Date : 13 Dec 2010 Location : New Delhi The details regarding trade between India and Brazil during the last three years are as under:

Values in US $ Millions 39

Year Exports to Brazil Imports from Brazil Total trade













The total bilateral trade between India and Brazil has increased from US $ 589.14 million in 2003-04 to US $ 3837.39 million in 2008-09. FOCUS LAC Programme of this Department is in force which provides a number of incentives and financial assistance for supporting and encouraging Indian exporters / companies to boost our trade with Latin America in which Brazil is a major partner. A Preferential Trade Agreement (PTA) between India and MERCOSUR (Brazil being one of the major members of this economic bloc) is in operation since June, 2009. Besides , buyer seller meets / business seminars are held every year in India and Brazil by the leading Chamber Commerce & Industry / apex Trade Bodies of the two sides focusing important sectors of mutual interest to enhance bilateral trade. This information was given by Shri Jyotiraditya M Scindia, Minister of State for Commerce and Industry, in a written reply in the Lok Sabha today.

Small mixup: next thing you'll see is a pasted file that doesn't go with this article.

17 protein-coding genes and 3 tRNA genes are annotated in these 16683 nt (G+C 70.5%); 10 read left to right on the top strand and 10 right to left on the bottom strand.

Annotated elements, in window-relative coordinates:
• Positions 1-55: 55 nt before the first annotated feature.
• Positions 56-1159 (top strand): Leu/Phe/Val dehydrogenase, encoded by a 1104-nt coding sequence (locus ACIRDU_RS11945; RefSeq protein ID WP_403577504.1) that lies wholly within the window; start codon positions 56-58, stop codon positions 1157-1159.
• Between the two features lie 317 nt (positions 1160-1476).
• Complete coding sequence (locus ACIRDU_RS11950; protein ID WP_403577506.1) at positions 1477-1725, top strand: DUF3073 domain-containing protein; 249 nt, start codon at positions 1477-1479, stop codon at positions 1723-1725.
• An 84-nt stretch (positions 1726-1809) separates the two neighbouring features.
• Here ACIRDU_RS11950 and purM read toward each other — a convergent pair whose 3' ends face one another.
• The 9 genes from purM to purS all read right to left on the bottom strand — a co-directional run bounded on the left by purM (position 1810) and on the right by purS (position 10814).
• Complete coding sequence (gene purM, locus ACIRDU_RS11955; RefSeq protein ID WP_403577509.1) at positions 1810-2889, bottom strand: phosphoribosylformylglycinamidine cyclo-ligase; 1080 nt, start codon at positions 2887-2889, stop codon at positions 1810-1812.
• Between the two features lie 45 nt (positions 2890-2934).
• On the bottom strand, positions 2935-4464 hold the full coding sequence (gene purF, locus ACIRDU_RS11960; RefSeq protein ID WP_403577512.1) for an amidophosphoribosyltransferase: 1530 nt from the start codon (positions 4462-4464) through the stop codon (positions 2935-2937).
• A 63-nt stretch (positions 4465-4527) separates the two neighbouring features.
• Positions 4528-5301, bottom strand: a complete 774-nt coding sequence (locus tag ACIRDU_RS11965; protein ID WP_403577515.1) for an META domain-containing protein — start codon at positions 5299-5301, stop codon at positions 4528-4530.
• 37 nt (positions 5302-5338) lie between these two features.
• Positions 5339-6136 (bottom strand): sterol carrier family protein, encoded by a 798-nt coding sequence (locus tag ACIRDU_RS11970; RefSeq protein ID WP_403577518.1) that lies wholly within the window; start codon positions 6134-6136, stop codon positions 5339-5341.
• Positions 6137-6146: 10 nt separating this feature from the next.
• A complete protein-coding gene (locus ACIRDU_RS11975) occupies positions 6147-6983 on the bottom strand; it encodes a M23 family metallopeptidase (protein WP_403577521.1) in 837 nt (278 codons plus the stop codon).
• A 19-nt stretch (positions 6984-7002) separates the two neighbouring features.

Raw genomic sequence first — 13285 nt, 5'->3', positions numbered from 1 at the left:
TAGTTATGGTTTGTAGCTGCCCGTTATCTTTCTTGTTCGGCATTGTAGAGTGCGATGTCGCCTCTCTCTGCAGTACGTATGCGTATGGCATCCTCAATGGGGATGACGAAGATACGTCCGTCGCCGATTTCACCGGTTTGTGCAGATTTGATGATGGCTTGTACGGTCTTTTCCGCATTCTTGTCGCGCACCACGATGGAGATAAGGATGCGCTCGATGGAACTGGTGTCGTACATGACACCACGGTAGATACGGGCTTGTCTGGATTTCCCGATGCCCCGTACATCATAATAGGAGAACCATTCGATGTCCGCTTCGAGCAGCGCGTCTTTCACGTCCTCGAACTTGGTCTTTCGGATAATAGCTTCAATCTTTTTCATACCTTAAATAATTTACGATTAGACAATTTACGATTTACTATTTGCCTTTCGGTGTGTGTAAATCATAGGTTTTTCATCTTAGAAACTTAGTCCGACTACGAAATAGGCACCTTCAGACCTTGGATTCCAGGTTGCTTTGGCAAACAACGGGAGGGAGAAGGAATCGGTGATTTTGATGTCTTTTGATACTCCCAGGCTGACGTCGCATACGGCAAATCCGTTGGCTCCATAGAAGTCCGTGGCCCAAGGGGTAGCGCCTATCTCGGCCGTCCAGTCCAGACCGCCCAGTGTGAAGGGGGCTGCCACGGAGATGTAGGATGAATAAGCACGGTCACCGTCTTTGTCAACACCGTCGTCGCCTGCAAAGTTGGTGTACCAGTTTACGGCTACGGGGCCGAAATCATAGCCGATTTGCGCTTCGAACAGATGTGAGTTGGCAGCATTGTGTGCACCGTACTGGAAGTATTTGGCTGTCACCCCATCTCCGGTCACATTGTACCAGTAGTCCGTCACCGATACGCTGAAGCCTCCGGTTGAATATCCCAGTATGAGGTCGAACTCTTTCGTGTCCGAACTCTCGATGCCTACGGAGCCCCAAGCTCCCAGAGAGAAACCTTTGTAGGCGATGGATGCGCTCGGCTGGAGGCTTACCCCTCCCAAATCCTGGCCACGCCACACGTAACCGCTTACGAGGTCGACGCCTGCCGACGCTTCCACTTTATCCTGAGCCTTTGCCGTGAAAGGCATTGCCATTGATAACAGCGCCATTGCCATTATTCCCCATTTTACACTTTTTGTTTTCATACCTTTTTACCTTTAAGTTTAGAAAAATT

Which Country Is A Better Investment: Brazil Or India?

The emerging markets of Brazil and India are greatly different in many ways. Brazil is not only blessed with many natural resources that the world wants but is also increasingly becoming as an exporter of manufactured goods. But Brazil has a small population compared to India. India on the other hand has limited natural resources but usually has had a large manufacturing sector. With a huge population India offers bigger market for growth.